The Mentalist

A Character Study

Tenfold wouldn’t come out of her room. That, more than anything else, made the Mentalist hate Psych, or whatever it was she called herself. Their encounter had scared the woman beyond reason. Or, perhaps, it was with good reason for her to be so afraid. After watching the video footage of the encounter between Psych and Tenfold it had become abundantly clear that Psych far outclassed the duplicator. It was as if they hadn’t even been playing the same game.

None of Tenfold’s hits had landed on the woman. At first it seemed like it. Psych reacted perfectly to every hit; slammed into walls so hard that it had left craters; and yet, the video footage told a different story. The walls broke before Psych hit them. Tenfold’s fists stopped just short of the red clad villain. And in the end, with a single touch, Tenfold had been left locked in place and completely vulnerable. The villain could have done anything to her, at that point. Tenfold could have been killed.

Instead, the villainess had simply tucked a slip of paper into Tenfold’s sleeve and made a run for it before backup arrived. The thought of it made Mentalist’s stomach churn. All of the top brass of the Hero Association had poured over the note. They tried to ascertain whether it was a manifesto, a declaration of her next target, or anything that made sense at all. It wasn’t. It was an address that led to a small apartment rented out by a poor couple and their four children.

Inevitably Alpha, the leader of the Hero Association, assigned the Mentalist to find out why Psych was targeting this family. And the Mentalist had readily agreed to the job. Because Tenfold still wouldn’t come out of her room.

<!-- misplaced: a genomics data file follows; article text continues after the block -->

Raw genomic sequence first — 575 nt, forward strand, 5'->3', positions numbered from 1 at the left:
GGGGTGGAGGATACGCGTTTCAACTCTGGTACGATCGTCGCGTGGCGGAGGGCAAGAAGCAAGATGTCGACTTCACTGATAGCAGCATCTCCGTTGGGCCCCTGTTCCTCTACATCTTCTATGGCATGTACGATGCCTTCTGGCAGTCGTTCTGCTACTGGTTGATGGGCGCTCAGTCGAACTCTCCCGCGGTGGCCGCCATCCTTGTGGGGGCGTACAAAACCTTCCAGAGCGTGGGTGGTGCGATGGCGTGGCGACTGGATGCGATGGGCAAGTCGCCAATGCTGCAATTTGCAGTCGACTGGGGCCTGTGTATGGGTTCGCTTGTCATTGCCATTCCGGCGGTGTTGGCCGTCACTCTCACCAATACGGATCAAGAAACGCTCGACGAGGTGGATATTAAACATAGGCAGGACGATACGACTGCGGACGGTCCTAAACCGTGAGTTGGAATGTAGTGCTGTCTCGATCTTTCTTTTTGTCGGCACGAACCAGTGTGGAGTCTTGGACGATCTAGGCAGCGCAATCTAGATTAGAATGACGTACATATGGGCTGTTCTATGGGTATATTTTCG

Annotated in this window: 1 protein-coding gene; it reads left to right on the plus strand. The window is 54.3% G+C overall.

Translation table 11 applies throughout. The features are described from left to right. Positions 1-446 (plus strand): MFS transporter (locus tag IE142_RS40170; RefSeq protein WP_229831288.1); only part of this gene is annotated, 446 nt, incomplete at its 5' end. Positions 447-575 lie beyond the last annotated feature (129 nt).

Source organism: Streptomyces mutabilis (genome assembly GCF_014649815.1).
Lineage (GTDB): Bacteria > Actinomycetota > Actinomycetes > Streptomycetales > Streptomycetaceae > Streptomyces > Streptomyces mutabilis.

His anger built as he approached the apartment building. There was no reason to get regular civilians involved in the game of heroes and villains that the supers of the world played. Supers were little more than entertainers. They were highly paid wrestlers at best. The fact that most of them could take out a city without breaking a sweat–well, they tried not to let too many people dwell on that fact. Laws for supers were much more strict than for anyone else, and that little bit of inequality would just have to put people at ease.

Mentalist reached out with his mind as soon as he entered the building. Tracking distance with his mind was impossible, so he searched through mental images until he found ones that matched the faces of the people he was looking for.

A sense of fear and pain hit him so hard that the Mentalist nearly stumbled into one of the other people taking the elevator with him. His heart seized and he punched a hole through the top of the elevator, briefly making a mental note to pay for the repairs later, and flew upward to the floor where he knew the family lived.

“She can’t already be here,” he cursed himself. “It’s too early.”

But villains who didn’t play by the rules of the association rarely followed any set of rules at all. It was stupid of him to assume Psych wouldn’t attack before the date and time she’d written on her note. He was through the elevator doors and at the apartment in the blink of an eye. He’d already ripped the front door off of its hinges before he even thought to take a closer look at what was happening inside.

A teenage girl huddled on the floor, covering a small child with her body as a woman struck her over and over with an iron pan. A bottle of whiskey lay on the ground at her feet, its contents soaking the taupe carpet.

“How dare you talk back to me! After all I’ve done for you!” The pan swung down once more and the teenager cried out in pain, but refused to move away from the little boy who huddled under her and cried. Bruises covered the girl’s face and neck. Blood poured freely from a gash on the boy’s head.

“He didn’t mean it!” the teenager gasped. “Please stop!”